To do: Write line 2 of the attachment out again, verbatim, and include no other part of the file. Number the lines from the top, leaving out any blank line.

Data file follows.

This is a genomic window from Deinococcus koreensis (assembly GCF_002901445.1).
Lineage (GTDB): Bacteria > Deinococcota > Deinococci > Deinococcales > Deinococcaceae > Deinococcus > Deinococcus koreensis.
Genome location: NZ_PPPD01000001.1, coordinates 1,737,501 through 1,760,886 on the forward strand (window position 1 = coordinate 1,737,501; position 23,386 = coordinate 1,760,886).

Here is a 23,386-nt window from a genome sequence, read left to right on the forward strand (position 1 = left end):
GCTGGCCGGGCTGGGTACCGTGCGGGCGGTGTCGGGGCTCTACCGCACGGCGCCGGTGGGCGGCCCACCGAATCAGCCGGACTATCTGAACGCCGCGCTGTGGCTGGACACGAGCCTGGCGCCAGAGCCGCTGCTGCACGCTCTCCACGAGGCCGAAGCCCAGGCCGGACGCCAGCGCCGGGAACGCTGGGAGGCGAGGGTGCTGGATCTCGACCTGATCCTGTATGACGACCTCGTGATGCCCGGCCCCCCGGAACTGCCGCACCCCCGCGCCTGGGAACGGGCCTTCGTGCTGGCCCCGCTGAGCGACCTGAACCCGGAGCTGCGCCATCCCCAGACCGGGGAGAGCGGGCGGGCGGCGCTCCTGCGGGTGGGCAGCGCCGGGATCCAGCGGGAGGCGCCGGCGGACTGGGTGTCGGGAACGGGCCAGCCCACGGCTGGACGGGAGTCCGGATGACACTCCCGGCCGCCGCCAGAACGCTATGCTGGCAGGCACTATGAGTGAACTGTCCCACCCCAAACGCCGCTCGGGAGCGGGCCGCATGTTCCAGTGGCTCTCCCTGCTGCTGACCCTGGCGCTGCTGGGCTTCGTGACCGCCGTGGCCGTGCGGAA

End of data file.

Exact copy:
Lineage (GTDB): Bacteria > Deinococcota > Deinococci > Deinococcales > Deinococcaceae > Deinococcus > Deinococcus koreensis.